Wow, that works in Firefox. Not so well in IE7 (I only get the left side of the image, but then, many things don't work with IE7). I just discovered recently that a cache page has a map on it in some browsers without having to click on one of the map options. I visited my mother and viewed cache pages on her computer. Each one had a map on it. None do on my computer in IE7, Firefox, or Opera. I have a big white spot where she had a map.

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When we first started caching, we did that for the first time out, and realized there had to be an easier way. I spent a day reading the manual (argh!) and the forums here and figured out how to get the cords into the gps.

 

A couple of trips out later, we ran into a couple who had been caching for a year or two. They had the same gps and asked us if we knew how to put coords in the gps. We told them we did, and they asked us to please show them!

 

So no, you aren't alone. You do have a lot of perseverance though!

 

That's a lot of caches to find via the "drunken sailor stroll" (that's what we called the way we felt walking this way and that trying to get the cords to match up).

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Ever since my first caching experience in March 2004, I have apparently been caching the hard way.

 

Well, two years, 3 GPS's, 250 smileys and a load of headaches, I finally figured out how to enter in the coords correctly with the GoTo button and the arrow and all that stuff. And it was from a topic in the Getting forums I read tonight that corrected me. Since I started, I had just gone to the page on my Magellan Explorist that showed the coords and matched them to the coords to the ones on the piece of paper. Apparently I could've made it much easier! :laughing:

 

Oh Well. Does anybody else use my method?

I used to use that method, but not because I didn't know how to use the navigation screen. My old GPS II would only show distances to 1/100th of a mile (53 feet). So the only way to determine when you've hit GZ is by looking at the current coordinates.

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Ever since my first caching experience in March 2004, I have apparently been caching the hard way.

 

Well, two years, 3 GPS's, 250 smileys and a load of headaches, I finally figured out how to enter in the coords correctly with the GoTo button and the arrow and all that stuff. And it was from a topic in the Getting forums I read tonight that corrected me. Since I started, I had just gone to the page on my Magellan Explorist that showed the coords and matched them to the coords to the ones on the piece of paper. Apparently I could've made it much easier! :laughing:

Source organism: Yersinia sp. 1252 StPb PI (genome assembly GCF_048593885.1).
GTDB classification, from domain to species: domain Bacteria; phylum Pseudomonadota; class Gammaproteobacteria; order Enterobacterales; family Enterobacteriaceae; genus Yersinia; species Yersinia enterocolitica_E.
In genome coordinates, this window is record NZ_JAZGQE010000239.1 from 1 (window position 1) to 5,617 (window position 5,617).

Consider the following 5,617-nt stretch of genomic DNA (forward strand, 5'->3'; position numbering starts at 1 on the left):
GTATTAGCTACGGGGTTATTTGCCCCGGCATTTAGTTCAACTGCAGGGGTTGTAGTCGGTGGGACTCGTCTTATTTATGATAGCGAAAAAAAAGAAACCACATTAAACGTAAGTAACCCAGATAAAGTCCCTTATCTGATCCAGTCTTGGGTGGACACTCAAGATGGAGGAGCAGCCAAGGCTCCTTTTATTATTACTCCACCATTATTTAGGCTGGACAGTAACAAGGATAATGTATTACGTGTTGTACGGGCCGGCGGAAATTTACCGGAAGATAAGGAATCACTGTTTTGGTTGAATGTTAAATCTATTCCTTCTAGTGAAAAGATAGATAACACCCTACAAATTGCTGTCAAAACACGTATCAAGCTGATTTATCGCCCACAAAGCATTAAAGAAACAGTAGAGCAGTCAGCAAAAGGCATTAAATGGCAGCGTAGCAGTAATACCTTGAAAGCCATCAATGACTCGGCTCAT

Oh Well. Does anybody else use my method?

 

In did my first few caches like that and it didn't work out so good. I even brought a compass along so I could have this conversation with myself...

 

"Ok, I'm at XX.XXX which is right on, but I need to go XXX minutes West, so here's west....ok off we go...oh crap....river....uhhh...."

 

Then I discovered the Find'n'go feature and now I can say..."oh hey 190 feet at 167 degrees....Boy this is a lot easier...."

 

--MGb

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Ever since my first caching experience in March 2004, I have apparently been caching the hard way.

 

Well, two years, 3 GPS's, 250 smileys and a load of headaches, I finally figured out how to enter in the coords correctly with the GoTo button and the arrow and all that stuff. And it was from a topic in the Getting forums I read tonight that corrected me. Since I started, I had just gone to the page on my Magellan Explorist that showed the coords and matched them to the coords to the ones on the piece of paper. Apparently I could've made it much easier! :)

 

Oh Well. Does anybody else use my method?

 

I did for the first two or three caches I found. Gotta give you credit sticking with geocaching for 250 finds by matching coordinates. Its not an easy way to do it.

 

Same here, probably the first 2 or 3 caches. I had a extremely cheapie little Garmin Gecko. How did the OP never get lost in the woods using that method? :D

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I used to always use the "highway" page to find my caches in my first Garmin. It works good if you can go straight to the cache. It doesn't work as well when you are following streets and having to make turns. It's definitely easier than watching numbers change but not as easy as watching an arrow. I finally found where i could change the screen to follow an arrow and i've never looked back.

 

I have seen several people use the arrow to get near the cache, then switch to watching the coordinates to zero out. Either way will work but i'm not sure why they don't realize that following the arrow and zeroing out on the distance does the same thing, only alot easier.

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Since I dump all my coordinates into the GPSr with GSAK, I use a 3-part approach. First, I use the "navigate on roads" function to get me parked reasonably close, then the "navigate off-road" function and follow the arrow to the general area of the cache. Then sometimes I'll keep watching the arrow, other times I'll use the actual coordinates and "be the arrow" myself. That last bit depends on how well my mental image of compass orientation matches reality. Sometimes the terrain is such that I can't keep an accurate notion of where north is in my head, so I stick with the arrow. If I have a clear landmark that lets me orient my mental compass, the numbers are often better than the GPSr arrow.